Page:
The 4,284 ha biosphere reserve is located some 230 km south-west of Shanghai. Its mountains and the Pacific monsoon climate - it rains up to 1,870 mm a year - create the perfect conditions for fog valleys.

The Tianmu Mountain is situated within the Tianmushan Biosphere Reserve in eastern China. It is home to five unique specimens of Ostrya rehderiana, a tree known as the single child of the Earth. These few individuals comprise the total population of this species worldwide. Research is being carried out in the biosphere reserve on these trees to improve their conservation and to save it from extinction.

Listen to this podcast to hear the stories of Yang Shuzhen and Yang Wenjie who live and work in the biosphere reserve.

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Podcast Tianmushan
Listen to this podcast to hear the stories from the Tianmushan Biosphere Reserve.

Tianmushan is a safe haven for the Sika deer (Cervus nippon), an emblematic species throughout East Asia that used to range from Vietnam to Siberia. It preserves its spots into adulthood with varying patterns from region to region.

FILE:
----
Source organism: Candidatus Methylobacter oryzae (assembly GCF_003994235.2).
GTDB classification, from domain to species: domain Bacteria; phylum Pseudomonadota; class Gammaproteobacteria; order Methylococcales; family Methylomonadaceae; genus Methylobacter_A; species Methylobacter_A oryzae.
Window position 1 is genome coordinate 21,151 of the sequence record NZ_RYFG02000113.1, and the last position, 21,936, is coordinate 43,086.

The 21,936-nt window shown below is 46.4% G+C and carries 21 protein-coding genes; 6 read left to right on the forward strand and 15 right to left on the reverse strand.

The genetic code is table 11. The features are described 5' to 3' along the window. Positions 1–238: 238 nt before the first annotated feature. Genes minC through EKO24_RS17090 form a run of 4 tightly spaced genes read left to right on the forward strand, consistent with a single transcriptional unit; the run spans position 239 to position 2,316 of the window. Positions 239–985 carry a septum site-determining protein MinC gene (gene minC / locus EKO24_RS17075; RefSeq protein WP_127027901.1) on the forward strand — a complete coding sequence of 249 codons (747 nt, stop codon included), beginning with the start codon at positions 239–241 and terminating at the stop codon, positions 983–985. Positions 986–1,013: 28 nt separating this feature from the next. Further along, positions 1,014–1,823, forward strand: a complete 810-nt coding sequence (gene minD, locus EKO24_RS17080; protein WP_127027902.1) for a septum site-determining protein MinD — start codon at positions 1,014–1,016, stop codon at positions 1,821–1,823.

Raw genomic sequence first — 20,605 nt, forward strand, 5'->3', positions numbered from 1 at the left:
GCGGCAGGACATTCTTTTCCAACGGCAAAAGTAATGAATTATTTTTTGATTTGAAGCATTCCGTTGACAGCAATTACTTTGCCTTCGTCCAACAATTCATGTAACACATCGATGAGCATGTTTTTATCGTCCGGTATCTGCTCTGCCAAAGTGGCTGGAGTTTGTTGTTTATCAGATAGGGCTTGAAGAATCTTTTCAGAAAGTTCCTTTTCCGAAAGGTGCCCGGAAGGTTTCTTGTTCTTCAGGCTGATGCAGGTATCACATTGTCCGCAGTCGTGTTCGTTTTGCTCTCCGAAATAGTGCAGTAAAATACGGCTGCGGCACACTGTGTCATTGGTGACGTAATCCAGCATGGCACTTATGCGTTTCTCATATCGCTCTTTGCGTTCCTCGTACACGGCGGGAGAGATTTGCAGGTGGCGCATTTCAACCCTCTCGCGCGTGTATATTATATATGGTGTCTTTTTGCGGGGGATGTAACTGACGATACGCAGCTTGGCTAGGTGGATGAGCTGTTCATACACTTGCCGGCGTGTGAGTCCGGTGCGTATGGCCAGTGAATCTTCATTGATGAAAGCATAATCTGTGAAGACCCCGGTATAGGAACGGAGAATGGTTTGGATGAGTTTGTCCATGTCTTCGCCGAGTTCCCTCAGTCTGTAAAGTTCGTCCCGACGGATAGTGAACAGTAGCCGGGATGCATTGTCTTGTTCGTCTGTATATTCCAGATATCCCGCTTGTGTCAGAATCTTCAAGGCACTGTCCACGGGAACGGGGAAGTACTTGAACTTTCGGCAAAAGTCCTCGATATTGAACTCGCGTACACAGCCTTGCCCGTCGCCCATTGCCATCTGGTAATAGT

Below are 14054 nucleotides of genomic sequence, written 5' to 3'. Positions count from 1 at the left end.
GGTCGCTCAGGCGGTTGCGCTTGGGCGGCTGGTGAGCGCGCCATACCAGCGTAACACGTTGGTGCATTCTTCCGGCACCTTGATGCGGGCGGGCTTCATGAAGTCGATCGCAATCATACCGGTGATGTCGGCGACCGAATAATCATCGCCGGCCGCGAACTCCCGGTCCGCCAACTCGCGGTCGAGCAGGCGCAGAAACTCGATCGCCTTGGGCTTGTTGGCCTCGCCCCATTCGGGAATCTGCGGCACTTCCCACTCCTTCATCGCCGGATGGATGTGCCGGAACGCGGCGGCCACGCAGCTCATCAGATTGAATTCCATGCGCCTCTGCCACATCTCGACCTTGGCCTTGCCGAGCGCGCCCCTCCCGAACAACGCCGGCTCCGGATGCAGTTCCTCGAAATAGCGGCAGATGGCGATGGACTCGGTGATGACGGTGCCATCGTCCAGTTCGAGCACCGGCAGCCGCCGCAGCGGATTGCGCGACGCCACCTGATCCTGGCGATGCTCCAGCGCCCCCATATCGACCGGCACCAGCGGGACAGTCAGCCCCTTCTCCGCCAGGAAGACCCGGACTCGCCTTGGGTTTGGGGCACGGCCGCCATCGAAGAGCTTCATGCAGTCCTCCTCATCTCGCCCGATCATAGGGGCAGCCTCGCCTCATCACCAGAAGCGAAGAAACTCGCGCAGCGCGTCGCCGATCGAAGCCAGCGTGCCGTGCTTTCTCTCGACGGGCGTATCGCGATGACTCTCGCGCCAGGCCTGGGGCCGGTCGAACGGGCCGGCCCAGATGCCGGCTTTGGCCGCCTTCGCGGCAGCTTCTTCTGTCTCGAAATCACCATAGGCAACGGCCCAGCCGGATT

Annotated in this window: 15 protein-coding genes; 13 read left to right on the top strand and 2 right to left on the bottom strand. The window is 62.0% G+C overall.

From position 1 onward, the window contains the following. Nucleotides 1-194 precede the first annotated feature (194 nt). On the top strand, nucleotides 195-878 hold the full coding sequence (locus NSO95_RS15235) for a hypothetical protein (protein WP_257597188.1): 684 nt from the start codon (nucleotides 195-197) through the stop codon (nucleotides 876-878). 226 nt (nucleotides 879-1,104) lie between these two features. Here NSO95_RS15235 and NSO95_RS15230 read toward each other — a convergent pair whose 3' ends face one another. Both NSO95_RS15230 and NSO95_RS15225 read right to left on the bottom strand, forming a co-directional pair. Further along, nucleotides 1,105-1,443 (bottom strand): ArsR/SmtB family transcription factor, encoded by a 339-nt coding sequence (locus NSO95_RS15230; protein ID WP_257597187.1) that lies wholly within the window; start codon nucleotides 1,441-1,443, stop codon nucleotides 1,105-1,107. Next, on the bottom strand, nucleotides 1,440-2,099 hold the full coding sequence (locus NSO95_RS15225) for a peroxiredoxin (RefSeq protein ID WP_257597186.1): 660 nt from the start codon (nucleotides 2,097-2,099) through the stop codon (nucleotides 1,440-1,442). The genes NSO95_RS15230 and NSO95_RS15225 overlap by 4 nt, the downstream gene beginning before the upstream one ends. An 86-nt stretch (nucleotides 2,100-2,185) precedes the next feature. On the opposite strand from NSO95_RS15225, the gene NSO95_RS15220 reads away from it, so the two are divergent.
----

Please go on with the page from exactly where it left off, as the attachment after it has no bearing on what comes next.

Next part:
Star Gazing

The twin peaks of West Tianmu (1,506 m) and East Tianmu (1,480 m) each have ponds near their summits, inspiring the name of Tianmu Shan or ‘Mountain of the Heavenly Eyes’. These mountains hold significance in Buddhism, Taoism and Confucianism.

Vertical landscape

The 1,200 m altitudinal range and monsoon climate result in rapidly changing vegetation. Scrubland, marshes, bamboo forest, evergreen, deciduous broad-leaved trees and conifers create a concentrated web of biodiversity.

5,000 big trees

The ‘Kingdom of big trees’ is home to the largest remaining wild Ginkgo forest in the country, with 200 Ginkgo trees. Other old trees include Japanese cedar (Cryptomeria japonica), Taiwan red pine (Pinus taiwanensis), golden larch (Pseudolarix amabilis) and Chinese nutmeg tree (Torreya grandis).